Workers Memorial Day 2017
By Dennis R. Pierce
BLET National President
INDEPENDENCE, Ohio, April 28 — Every year, too many American workers are injured or killed in on-the-job accidents. Countless others get sick or become disabled because of workplace exposures to hazardous materials and conditions. Each year on April 28, we recognize Workers Memorial Day to commemorate and honor these workers and renew the fight for safe workplaces.
Sadly, most of the injuries, illnesses and deaths that happen on the job are preventable. The U.S. Department of Labor’s Occupational Health and Safety Administration (OSHA) was established on April 28, 1971, and one of OSHA’s main goals is to ensure that employers provide safe and healthful workplaces. Rail workers are provided important whistleblower protections under the Rail Safety Improvement Act of 2008, and over the last several years, OSHA has protected workers who have reported on-duty safety violations or unsafe work practices. A safe work force is an educated work force, and I encourage you to read and share the OSHA Fact Sheet titled “Whistleblower Protection for Railroad Workers.”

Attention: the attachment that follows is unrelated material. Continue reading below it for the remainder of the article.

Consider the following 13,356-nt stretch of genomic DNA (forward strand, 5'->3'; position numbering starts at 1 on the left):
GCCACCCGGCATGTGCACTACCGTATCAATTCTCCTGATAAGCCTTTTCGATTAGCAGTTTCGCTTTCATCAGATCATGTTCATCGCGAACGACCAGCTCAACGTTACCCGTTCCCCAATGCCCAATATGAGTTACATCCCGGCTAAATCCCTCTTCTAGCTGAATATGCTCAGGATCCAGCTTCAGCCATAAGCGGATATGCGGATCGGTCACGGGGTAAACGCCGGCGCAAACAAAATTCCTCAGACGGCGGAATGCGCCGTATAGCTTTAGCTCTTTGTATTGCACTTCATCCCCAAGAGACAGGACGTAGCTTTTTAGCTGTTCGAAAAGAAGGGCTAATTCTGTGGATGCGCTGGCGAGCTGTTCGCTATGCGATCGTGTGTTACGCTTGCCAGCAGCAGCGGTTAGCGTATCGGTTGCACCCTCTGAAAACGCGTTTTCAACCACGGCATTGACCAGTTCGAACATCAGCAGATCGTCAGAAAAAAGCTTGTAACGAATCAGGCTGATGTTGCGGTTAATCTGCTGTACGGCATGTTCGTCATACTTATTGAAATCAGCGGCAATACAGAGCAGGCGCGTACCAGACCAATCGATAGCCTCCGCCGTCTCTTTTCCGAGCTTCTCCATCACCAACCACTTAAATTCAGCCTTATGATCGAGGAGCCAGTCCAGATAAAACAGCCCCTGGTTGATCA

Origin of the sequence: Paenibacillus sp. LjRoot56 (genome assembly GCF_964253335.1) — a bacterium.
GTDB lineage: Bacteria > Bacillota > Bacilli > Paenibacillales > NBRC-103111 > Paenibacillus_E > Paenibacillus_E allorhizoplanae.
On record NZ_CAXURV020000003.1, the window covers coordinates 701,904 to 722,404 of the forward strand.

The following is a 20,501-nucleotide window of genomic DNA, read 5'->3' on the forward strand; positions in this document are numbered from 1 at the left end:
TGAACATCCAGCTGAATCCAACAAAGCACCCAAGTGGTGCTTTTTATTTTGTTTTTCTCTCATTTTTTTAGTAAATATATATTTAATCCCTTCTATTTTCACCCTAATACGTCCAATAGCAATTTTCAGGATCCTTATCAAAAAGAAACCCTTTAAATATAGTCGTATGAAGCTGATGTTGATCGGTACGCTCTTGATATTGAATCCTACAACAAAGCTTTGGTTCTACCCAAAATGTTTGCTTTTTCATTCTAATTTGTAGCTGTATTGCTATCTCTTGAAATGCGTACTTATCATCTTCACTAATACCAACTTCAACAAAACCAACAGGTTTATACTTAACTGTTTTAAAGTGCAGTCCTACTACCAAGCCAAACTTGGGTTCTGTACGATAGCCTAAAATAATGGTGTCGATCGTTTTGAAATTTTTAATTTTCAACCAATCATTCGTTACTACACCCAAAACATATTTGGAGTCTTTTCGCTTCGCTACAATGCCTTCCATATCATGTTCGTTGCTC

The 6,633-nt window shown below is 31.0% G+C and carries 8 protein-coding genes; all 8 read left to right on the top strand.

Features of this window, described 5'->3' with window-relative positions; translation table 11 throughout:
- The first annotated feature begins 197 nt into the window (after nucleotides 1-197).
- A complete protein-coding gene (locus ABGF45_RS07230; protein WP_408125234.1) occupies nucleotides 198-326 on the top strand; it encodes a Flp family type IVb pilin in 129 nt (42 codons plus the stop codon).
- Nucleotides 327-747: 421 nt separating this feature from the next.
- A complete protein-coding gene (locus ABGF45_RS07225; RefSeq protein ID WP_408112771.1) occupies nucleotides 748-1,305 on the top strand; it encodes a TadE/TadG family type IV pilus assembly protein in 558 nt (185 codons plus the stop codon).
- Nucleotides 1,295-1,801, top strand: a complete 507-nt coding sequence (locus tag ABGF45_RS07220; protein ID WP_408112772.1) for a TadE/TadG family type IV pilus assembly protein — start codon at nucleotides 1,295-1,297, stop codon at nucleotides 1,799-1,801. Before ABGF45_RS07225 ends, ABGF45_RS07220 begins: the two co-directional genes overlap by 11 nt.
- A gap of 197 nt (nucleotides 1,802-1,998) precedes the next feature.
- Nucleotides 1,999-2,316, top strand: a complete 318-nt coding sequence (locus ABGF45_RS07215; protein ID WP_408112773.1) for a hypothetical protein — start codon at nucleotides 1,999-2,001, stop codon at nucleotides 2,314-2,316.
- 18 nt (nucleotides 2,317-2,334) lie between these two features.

Sadly, much work needs to be done to secure a safe work environment for railroad workers. In February of this year, a jury in Madison County, Wisconsin, awarded $7.5 million to a former Union Pacific employee who now has cancer linked to long-term exposure to creosote and other toxic chemicals. He suffers from acute myeloid leukemia, which the jury found was due to his employer’s failure to provide protective equipment despite knowing of the dangers linked with the substances.
Earlier this week, BLET Vice President and National Legislative Representative John Tolman testified before the U.S. House of Representatives about the need to protect railroad workers from fatigue. He also testified about the need to preserve important railroad safety regulations that keep railroaders safe.
With Corporate America’s push to break unions and end the Middle Class, it’s more important now than ever before to fight for safety in the workplace. I urge you to take a moment today to remember those who have been killed or injured on the job in the past year, get involved with your union, become active and aware, and educate yourself about the issues in Washington D.C. that impact your job and your safety.
Friday, April 28, 2017
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